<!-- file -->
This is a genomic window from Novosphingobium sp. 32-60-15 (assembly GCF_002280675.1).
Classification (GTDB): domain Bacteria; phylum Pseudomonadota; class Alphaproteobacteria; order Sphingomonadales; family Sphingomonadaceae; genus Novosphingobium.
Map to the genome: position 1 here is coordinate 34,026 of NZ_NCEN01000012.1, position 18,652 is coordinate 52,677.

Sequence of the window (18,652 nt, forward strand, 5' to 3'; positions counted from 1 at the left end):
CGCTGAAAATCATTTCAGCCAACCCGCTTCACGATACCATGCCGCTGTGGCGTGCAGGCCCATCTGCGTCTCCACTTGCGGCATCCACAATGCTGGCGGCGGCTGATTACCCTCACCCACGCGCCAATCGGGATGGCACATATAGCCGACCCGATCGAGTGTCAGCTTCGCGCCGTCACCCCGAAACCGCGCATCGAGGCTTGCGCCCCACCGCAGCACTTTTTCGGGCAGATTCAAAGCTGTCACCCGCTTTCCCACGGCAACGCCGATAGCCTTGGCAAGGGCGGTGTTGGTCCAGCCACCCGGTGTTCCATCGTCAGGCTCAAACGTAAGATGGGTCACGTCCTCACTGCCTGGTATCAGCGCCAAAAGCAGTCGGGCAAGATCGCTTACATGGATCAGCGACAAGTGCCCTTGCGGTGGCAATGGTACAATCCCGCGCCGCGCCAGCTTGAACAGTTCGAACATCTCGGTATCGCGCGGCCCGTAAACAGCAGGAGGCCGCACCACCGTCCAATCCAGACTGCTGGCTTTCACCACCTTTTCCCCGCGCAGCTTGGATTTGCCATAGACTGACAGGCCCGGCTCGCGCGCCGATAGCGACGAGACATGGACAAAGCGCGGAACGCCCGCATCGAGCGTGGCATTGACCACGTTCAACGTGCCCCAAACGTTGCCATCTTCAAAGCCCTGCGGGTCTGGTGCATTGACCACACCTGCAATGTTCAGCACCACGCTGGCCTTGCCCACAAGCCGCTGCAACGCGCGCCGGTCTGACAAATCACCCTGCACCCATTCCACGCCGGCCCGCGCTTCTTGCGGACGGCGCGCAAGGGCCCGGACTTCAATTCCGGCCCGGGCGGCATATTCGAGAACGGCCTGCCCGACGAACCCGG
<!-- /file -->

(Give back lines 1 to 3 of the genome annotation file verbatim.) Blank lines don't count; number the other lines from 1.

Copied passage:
This is a genomic window from Novosphingobium sp. 32-60-15 (assembly GCF_002280675.1).
Classification (GTDB): domain Bacteria; phylum Pseudomonadota; class Alphaproteobacteria; order Sphingomonadales; family Sphingomonadaceae; genus Novosphingobium.
Map to the genome: position 1 here is coordinate 34,026 of NZ_NCEN01000012.1, position 18,652 is coordinate 52,677.